Travelling Without Flying
It’s a familiar scene at any airport at holiday time - crowds of people in interminable queues, inching their way forwards with painful slowness before they travel in cramped aluminium tubes to their holiday destination.
The check-in queue is hardly a fun way to start your vacation, yet it is the reality for millions of us. Now a small but significant group of people is waking up to the fact that it doesn’t have to be the only, or even the best, way to travel.
Slowly Does It
The ‘slow movement’ is catching on, and has spawned a weekly national newspaper column and a Sunday night TV programme as presenter Charley Boorman travels from Ireland to Sydney ‘by any means’ (other than flying, that is.) One figure claims that one in six people would like to travel without having to get on a plane. More and more are pledging to do just that – either by stopping flying completely, cutting out all unnecessary flights, avoiding internal flights wherever they travel, or limiting themselves to just one trip by plane a year.
Plenty of ChoiceHolidays without air travel don’t mean being confined to a day trip to Calais. The world is smaller than we think, and so much of it can be accessed by land or sea. In fact, with a bit of research and imagination, you could find yourself pretty much anywhere. There are plenty of web sites to feed you ideas – just put ‘travel without flying’ into any Internet search engine.
Have you thought about getting to Morocco or Madeira by train and boat, for example? (Both are perfectly possible.) Or did you know that you can be in the Slovenian Alps after travelling for just one day from the UK? Or what about a cruise, starting from Southampton, to just about anywhere?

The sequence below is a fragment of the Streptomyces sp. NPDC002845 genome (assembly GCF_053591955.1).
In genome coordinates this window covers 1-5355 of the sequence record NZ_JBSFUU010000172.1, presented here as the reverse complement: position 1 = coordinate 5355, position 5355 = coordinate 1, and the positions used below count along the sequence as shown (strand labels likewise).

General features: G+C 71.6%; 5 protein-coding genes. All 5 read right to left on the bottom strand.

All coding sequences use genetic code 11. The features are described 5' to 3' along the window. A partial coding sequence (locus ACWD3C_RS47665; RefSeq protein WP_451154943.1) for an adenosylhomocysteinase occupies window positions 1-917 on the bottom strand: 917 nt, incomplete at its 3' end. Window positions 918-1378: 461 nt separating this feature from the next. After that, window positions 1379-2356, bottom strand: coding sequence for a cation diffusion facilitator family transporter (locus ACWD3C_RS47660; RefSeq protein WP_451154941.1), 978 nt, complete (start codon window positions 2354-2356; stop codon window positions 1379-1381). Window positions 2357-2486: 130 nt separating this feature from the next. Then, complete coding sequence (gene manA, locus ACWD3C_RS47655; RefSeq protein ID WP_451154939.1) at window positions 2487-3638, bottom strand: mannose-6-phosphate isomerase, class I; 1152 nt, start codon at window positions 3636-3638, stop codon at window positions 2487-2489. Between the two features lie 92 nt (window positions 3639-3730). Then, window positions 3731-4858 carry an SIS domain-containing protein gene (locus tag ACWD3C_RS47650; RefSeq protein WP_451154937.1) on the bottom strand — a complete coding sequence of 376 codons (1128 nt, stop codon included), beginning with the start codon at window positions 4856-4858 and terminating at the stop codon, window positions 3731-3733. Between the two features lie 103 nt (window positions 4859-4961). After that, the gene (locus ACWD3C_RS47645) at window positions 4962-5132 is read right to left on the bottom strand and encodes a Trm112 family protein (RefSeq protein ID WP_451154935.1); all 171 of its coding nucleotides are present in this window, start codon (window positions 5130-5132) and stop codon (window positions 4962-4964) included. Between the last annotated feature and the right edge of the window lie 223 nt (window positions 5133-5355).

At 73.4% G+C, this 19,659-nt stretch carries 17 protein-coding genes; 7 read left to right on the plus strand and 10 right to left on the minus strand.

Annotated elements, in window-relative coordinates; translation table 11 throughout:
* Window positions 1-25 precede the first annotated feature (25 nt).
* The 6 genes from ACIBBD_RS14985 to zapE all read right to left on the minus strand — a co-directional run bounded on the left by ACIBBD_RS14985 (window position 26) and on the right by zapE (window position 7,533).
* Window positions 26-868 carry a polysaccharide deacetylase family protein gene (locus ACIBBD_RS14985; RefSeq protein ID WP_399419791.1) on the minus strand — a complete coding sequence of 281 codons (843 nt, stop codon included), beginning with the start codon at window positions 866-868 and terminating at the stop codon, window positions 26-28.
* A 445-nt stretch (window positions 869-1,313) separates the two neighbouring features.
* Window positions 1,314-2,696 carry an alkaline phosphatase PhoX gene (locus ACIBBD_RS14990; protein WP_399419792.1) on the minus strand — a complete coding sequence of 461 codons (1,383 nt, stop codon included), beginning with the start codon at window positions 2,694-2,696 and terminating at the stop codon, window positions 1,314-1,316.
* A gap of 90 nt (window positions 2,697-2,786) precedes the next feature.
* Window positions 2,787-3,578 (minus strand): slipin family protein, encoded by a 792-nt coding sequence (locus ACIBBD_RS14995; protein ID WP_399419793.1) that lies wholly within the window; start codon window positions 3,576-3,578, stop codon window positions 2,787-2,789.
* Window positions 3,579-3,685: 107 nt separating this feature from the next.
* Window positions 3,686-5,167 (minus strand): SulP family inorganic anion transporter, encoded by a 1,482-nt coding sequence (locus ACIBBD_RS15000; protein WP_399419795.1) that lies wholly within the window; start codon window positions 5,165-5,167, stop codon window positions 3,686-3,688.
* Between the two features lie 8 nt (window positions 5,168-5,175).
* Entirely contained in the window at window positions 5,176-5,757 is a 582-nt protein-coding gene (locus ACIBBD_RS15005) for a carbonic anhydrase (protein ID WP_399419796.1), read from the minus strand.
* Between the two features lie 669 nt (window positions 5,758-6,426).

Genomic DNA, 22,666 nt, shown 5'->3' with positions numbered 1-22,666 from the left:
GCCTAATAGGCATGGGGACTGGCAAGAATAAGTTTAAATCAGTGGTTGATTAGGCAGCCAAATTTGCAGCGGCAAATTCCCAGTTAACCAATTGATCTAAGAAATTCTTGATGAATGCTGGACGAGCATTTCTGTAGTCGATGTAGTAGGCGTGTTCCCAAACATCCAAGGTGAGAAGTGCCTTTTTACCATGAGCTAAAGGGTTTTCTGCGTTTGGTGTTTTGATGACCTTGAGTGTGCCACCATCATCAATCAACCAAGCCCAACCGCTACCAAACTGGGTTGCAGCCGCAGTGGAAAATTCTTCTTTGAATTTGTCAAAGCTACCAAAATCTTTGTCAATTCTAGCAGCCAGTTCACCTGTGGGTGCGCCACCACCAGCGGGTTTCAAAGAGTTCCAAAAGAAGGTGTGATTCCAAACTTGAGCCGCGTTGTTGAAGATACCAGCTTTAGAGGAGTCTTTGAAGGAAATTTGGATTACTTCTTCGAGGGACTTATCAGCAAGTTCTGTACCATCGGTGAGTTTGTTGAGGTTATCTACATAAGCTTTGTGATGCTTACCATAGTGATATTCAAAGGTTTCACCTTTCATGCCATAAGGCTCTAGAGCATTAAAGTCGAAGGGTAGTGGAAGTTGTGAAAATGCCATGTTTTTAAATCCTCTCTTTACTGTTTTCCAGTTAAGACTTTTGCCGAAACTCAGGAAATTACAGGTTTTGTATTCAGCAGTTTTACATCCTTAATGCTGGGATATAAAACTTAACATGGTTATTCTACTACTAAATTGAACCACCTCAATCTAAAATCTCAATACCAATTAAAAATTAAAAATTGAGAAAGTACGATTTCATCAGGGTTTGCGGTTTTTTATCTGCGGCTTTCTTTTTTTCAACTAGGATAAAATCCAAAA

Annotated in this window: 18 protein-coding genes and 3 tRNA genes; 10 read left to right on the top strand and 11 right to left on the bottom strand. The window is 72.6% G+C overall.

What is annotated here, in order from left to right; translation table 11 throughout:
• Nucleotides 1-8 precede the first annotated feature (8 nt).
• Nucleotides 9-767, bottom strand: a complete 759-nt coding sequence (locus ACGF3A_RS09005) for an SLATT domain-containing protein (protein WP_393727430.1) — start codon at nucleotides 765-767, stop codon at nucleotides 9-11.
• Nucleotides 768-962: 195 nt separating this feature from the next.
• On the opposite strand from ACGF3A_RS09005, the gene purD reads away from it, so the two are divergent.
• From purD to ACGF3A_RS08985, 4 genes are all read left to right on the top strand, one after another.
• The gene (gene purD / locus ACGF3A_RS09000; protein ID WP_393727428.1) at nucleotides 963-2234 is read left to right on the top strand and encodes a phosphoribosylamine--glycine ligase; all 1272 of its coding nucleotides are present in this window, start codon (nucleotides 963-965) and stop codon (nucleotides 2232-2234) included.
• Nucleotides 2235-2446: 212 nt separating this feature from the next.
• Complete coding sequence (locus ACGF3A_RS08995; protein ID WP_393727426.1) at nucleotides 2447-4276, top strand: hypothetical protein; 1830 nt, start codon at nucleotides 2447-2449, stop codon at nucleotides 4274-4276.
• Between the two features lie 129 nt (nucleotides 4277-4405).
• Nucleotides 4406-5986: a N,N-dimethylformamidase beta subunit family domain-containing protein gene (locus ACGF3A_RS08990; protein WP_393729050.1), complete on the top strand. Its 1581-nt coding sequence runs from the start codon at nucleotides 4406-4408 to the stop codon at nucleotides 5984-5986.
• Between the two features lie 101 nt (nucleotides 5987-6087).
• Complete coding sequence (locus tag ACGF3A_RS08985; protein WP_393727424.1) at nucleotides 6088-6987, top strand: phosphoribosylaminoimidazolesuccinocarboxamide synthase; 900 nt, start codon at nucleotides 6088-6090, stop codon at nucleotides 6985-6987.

For those with a few months and a few grand to spare, you can even travel by bus from London to Sydney, proving the sky really doesn’t have to be the limit when it comes to long-distance travel.
Good for the EnvironmentOf course such trips are eco-friendly and low carbon - aviation is the fastest growing contributor to global warming. The amount of carbon dioxide emitted by air travel doubled between 1990 and 2004, fuelled by the boom in cut-price Internet flights. This fact is totally incompatible with the need to reduce carbon emissions by 60% by 2050.
Good for YouBut, more then just being good for the environment, ‘slow’ travel offers a totally different travel experience. You have time to savour the local environment, and to connect with the culture you are passing through, especially if you are walking or cycling. You are not rushing from place to place cramming in as much as possible but experiencing nothing. Instead, you feel as though you are really travelling.
No-one is saying we should stop flying completely. Travel only accounts for some five per cent of all carbon emission, and a complete ban on air travel would be disastrous for tourism in many countries. But we could all do more to think before climbing aboard a plane, and to at least consider the more eco-friendly alternatives. You will almost certainly find you enjoy the journey a lot more.